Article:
Thanks Again, Lawyers

I had occasion to rise at the crack of nine a few Sundays back, thanks to the unusual start time of the London-based NFL game between the Falcons and Lions.  The early wake-up was significant because it meant I would sit through the normal allotment of advertising during the game.  I rarely see many ads watching NFL football on Sunday thanks to the commercial-free Red Zone channel.

The 9:00 kickoff meant that Falcons / Lions was the only game on.  So, I happily endured the commercials, seeing them as a small price to pay for expanding my football Sunday by yet another three hours.

Much to my bemusement, one such commercial was a spot for Sony’s Playstation entitled “Friendly Competition.”  The premise is that two friends playing against one another in various video-game-related scenarios morph from one character to another as they compete across genres and titles.

It’s a pretty, well-made, and otherwise-harmless commercial that has one damning flaw.

PS4Ad01

You’ll note the fine print at the bottom saying “Dramatization.  Do not attempt.

You’ll also note the space-warrior riding futuristic, weaponized equipment.

To be clear, the thing they’re telling viewers not to attempt is to fly some kind of speeder bike that shoots lasers in an effort to combat an army of robots on an alien planet.  Definitely don’t do that, everybody!

Oh, and here’s what’s happening a couple of seconds later:

PS4Ad02

 

That’s right—the alien robot things are firing an unknown type of advanced weaponry at the aforementioned speeder bikes (that, again, you should not be riding into battle, dear consumers).  The bikes then explode (probably why you shouldn’t be riding them!), and the two friends simply decide to destroy the robots on foot.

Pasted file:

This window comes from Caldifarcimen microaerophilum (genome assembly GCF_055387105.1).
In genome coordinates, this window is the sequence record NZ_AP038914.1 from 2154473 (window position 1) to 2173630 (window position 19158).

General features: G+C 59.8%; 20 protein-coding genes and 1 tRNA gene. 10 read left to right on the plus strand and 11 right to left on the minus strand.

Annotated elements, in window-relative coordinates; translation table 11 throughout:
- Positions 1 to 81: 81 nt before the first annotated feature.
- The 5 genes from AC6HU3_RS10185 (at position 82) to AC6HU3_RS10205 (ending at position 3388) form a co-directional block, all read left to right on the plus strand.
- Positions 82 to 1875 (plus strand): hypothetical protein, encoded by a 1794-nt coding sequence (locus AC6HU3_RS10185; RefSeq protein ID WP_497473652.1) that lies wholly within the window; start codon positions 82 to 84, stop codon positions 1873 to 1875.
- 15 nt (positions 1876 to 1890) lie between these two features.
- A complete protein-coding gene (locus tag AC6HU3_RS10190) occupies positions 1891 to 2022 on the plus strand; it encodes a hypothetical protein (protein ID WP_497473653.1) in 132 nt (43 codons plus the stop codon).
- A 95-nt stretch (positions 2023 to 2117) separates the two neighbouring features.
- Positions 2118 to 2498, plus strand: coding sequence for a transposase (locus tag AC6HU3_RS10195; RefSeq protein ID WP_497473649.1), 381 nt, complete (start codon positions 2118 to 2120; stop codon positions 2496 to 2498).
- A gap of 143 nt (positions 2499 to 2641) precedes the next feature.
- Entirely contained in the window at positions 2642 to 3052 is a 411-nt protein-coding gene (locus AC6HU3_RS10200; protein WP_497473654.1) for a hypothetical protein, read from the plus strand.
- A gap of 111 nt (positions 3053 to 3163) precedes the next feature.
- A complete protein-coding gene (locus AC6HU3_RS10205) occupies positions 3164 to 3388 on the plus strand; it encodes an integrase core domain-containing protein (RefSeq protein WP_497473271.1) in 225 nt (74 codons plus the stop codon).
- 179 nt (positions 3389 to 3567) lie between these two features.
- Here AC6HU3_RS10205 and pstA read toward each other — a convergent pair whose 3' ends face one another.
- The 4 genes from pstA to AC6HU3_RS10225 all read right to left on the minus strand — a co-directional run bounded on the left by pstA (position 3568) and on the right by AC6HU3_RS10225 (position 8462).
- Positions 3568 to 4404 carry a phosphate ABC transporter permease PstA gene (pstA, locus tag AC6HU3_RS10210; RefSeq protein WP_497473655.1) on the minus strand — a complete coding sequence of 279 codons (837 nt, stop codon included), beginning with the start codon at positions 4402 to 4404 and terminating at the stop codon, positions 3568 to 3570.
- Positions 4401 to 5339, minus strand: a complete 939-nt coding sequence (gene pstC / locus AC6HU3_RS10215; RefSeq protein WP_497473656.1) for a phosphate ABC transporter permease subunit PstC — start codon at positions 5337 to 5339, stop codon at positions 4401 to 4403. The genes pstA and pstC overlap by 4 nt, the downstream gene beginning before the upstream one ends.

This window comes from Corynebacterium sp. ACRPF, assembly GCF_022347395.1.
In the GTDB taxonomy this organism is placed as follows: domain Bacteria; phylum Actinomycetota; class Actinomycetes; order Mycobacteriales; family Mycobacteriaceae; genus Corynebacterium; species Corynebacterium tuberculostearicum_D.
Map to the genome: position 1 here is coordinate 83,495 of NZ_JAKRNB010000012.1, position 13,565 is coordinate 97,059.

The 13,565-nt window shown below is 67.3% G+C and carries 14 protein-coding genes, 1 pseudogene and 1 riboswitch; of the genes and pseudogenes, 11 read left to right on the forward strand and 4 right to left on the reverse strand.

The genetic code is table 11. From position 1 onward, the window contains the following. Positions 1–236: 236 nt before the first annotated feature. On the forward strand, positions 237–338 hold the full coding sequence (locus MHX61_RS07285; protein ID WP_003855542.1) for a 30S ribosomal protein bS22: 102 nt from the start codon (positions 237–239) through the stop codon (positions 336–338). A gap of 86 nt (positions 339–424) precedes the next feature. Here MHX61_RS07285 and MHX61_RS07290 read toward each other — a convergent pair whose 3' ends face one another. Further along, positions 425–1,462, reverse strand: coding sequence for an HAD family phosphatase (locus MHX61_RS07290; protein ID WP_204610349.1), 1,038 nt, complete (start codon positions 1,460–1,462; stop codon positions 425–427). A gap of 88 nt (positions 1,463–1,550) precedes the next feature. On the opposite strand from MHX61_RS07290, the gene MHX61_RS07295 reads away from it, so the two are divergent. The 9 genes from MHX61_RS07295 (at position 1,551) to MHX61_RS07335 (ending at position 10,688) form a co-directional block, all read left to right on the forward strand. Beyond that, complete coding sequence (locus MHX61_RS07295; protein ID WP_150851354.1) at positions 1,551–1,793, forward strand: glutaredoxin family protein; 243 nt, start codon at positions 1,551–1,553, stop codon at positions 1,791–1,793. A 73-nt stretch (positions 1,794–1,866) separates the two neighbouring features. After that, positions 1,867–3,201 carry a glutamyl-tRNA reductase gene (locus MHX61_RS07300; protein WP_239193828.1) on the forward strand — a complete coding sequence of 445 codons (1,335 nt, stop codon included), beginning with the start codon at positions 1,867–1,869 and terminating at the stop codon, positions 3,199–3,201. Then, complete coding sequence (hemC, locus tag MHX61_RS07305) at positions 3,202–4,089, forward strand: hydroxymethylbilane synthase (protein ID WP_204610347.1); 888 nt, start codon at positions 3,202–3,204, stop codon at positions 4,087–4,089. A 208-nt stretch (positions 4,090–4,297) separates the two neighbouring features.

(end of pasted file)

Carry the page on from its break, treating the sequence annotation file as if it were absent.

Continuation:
My problem with this commercial is, of course, the annoyance of having to be told not to attempt something that is not only dangerous, not only impractical, but also literally impossible.

I shouldn’t even have to say this, but . . . there is no way that I—or anyone—could genuinely attempt to battle robots on a laser chopper because neither the robots nor the bikes exist.

Yet, companies feel the need to put these sorts of disclaimers on their advertisements because even impossible scenarios can spawn lawsuits from morons.  And, naturally, in our risk-averse, safety-first society, we must kowtow to the moron demographic.

To be fair, Sony appears to have revised the commercial so that the disclaimer appears during the segment where the duo rides conventional ATVs (which do exist here on Earth!).  Still, if we’re seeing these disclaimers for video game commercials, I’m wondering what the next frontier might be for such onscreen warnings.  Action movies?  Video games themselves?  WWE?  Oh, right, those already happen.

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